on mass scale. Over and above that, in the technologically advanced societies, human life has
become mechanical, leading to the feeling of purposelessness. People, therefore, have lost faith
on mere intellectual analysis of social problems. In consequence, great thinkers at present have
tried to solve social problems by integrating scientific and religious approaches. They have
been trying to lay stress on humanism, higher values of life and unity of humankind.
In the East, Rabindranath Tagore was an eminent poet and philosopher, who threw valuable
light on the educational problems, with special reference to Indian cultural situation. In the
West, on the other hand, Alfred North Whitehead was an eminent philosopher and scientist,
who expressed his ideas on education, with special reference to Western culture.
1.1 BIOGRAPIDCAL GLIMPSES OF TAGORE AND WHITEHEAD
1.1.1 Rabindranath Tagore's Biography
Rabindranath Tagore was born in Calcutta on 7th May, 1861, when Indian renaissance was
in a fairly advanced stage. He belonged to a highly educated, cultured, religious and en-lightened
family. His father Debendranath Tagore (1817-1905), an eminent leader of Brahmo Samaj, was
a man of highly religious temperament and of a saintly disposition. He was known as 'Maharishi'
(Great Saint) for his religious outlook. Krishna Kriplani described him as a man who was 'God-
intoxicated';' and his father Prince Dwarkanath Tagore found him to be practicing "Brahmo
the whole day".
Rabindranath Tagore was born and brought up in the traditional Indian culture of his family.
Nevertheless, he and his family members were receptive to the covetable values and norms
of Western culture. One can, therefore, note in the views and writings of Tagore a synthesis
between Eastern and Western cultural values.’
Tagore wrote about himself and his family as follows:
"I was born in what was then the metropolis of British India. My ancestors came floating to
Calcutta upon the earliest tide of the fluctuating fortune of the East India Company. The
conventional code of life for our family thereupon became a confluence of three cultures:
The Hindu, the Mohammedan and the British. My grandfather belonged to the period when
an amplitude of dress and courtesy and generous leisure were gradually being clipped and
curtailed into Victorian manner, economical in time in ceremonies and in the dignity of personal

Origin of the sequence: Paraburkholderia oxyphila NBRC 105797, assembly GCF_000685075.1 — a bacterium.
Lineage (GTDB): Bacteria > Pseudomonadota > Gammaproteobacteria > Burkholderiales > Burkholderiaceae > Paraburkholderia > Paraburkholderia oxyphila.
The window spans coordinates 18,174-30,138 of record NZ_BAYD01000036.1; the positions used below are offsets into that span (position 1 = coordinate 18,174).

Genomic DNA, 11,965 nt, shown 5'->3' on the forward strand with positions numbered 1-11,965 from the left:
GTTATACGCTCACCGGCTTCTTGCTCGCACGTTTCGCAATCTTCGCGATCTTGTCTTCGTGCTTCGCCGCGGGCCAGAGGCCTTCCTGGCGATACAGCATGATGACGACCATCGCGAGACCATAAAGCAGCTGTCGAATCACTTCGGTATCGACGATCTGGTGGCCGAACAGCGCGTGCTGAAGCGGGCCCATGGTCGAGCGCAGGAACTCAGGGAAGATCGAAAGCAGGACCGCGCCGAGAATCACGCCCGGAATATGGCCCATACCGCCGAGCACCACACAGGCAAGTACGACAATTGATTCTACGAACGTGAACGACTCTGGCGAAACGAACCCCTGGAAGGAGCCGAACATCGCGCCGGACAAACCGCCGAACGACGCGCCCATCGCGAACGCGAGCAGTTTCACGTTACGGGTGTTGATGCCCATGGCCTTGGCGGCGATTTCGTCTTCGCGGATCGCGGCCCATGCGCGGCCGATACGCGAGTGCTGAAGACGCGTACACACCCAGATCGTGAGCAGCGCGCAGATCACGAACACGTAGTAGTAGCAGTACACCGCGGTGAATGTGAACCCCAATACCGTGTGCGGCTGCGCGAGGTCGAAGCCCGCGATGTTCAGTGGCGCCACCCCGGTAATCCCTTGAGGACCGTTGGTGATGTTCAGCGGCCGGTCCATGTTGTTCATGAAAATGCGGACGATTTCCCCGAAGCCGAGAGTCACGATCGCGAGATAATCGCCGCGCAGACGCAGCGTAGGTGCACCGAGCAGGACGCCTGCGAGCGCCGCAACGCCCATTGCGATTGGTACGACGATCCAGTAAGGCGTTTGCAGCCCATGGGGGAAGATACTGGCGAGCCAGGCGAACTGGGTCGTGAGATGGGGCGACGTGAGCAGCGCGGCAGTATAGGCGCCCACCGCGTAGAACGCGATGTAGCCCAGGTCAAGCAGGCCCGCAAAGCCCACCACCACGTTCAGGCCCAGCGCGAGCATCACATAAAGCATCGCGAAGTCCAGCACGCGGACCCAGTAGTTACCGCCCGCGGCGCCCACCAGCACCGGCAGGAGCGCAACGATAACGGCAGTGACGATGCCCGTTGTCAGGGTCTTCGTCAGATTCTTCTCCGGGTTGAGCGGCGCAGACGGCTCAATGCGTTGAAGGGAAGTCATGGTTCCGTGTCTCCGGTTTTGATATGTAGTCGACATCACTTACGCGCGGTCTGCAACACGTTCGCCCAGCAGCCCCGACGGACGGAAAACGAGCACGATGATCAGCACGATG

appearance. This will show that I came to a world in which the modern city-bred spirit of
I progress had just begun diving its triumphal car over the luscious green life of our ancient
Though the trampling process was almost complete around me, yet the wailing cry of
the past was still lingering over the wreckage."
Tagore lost his mother in his early youth; hence, it was his father's influence and memories,
which are amply expressed through his writings.
At the age of five, Rabindranath started reading and writing with his brother Somendranath
and nephew Satya. "At last there came a day when Somendra and Satya had to go to school.
Rabindranath was two years younger, and his elders thought that he should stay at home for
some time longer. But Rabindranath wanted to go to school because to go to school meant to
go out into the big, free outside world. He thought it would be a way of escape from his
imprisonment in the house:" However, Tagore soon discovered "school was another prison, much
more dreary than home and he named it his 'Andamans' when he worked back on those days.'?
Tagore described his school experience in the following words:
"School grabbed the best part of the day, and only fragments of time in the morning and evening
slipped through its clutching fingers. As soon as, I entered the class-room, the benches and
tables forced themselves rudely on my attention, elbowing and jostling their way into my mind.
They were always the same-stiff, cramping, and dead. In the evening, I went home, and
the oil lamp in our study room, like a stem signal, summoned me to the preparation of the
next day's lessons. There is a kind of grasshopper which takes the color of the withered
leaves among which it works unobserved. In like manner, my spirit also shrank and faded
among those faded, drab-colored days.
Tagore gave up going to school as it appeared to him lifeless, stiff, cramping, uninteresting
and uninspiring. He was taught science, arithmetic, geometry, history, geography, religion,
philosophy, music, drawing and Bengali, Sanskrit and English languages at home by private
tutors. He was also encouraged to practice wrestling and gymnastics. The intellectual and
religious atmosphere of his family. contributed to the sharpening of his intellect and cultural
Book's Contents and Sample Pages